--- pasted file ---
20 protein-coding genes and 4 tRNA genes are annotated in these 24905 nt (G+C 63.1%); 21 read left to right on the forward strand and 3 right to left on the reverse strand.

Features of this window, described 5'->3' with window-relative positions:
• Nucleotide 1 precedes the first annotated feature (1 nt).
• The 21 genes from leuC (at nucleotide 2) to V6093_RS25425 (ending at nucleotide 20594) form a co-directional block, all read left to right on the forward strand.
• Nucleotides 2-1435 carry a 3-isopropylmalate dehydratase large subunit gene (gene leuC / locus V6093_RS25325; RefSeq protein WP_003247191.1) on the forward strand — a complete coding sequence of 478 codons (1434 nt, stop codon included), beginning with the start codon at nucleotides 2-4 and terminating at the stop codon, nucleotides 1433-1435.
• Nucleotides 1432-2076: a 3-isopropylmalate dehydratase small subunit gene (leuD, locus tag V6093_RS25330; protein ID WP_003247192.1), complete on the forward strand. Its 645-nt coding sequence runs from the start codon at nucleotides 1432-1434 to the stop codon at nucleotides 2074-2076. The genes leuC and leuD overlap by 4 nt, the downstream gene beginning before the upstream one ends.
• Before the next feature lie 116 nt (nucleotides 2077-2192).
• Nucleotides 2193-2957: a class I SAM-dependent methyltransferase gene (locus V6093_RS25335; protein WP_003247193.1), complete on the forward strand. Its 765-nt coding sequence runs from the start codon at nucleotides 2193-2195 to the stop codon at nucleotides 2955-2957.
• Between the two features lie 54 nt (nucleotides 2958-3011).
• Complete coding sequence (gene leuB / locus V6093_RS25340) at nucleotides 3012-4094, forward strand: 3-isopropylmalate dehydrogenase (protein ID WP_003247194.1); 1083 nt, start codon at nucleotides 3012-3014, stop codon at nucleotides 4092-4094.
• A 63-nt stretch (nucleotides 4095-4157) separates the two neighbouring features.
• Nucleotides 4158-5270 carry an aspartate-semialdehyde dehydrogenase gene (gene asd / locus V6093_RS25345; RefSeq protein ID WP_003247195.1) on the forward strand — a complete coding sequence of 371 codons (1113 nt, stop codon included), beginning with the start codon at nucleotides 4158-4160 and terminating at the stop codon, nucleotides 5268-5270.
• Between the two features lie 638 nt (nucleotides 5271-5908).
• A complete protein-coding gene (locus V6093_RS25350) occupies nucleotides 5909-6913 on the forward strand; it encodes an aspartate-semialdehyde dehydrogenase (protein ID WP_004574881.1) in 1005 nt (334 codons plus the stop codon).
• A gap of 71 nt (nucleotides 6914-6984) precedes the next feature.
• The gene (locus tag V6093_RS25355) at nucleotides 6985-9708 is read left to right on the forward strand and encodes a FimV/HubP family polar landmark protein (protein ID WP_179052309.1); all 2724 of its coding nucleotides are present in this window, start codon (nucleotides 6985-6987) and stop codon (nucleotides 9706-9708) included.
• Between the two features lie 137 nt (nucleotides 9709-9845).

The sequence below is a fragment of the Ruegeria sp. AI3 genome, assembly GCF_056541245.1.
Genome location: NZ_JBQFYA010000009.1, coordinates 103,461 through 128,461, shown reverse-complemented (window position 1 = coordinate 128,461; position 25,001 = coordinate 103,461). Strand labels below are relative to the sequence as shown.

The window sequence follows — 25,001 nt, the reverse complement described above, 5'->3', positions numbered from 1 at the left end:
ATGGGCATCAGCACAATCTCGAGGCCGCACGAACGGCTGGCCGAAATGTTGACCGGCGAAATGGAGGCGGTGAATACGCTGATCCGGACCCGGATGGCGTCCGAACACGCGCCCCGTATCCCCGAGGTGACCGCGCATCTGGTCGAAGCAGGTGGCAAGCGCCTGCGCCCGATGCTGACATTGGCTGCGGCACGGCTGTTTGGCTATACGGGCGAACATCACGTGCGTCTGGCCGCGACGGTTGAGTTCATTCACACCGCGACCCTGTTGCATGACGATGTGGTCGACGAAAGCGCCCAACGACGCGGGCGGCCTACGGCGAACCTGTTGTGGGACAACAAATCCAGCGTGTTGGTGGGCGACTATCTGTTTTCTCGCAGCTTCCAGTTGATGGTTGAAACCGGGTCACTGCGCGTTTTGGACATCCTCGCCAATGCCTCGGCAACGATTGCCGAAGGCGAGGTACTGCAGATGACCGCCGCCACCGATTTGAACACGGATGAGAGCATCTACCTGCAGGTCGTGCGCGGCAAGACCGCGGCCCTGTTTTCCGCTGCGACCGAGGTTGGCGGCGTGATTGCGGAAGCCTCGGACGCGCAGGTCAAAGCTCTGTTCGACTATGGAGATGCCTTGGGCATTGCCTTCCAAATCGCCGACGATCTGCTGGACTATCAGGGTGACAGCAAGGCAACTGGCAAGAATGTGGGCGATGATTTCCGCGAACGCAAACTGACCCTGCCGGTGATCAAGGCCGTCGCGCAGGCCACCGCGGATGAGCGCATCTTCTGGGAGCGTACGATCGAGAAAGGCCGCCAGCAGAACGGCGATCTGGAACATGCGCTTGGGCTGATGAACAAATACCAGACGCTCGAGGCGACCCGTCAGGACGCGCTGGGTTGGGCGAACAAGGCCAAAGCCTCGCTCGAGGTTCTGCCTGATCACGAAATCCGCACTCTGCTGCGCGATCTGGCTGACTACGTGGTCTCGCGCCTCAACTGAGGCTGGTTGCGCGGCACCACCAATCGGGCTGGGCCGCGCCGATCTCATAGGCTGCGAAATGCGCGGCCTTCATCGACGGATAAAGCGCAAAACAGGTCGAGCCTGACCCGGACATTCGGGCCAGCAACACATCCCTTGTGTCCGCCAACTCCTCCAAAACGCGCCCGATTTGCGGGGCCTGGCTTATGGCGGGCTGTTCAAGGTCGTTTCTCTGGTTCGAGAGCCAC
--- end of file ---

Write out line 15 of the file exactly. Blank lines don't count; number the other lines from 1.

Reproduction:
• A gap of 71 nt (nucleotides 6914-6984) precedes the next feature.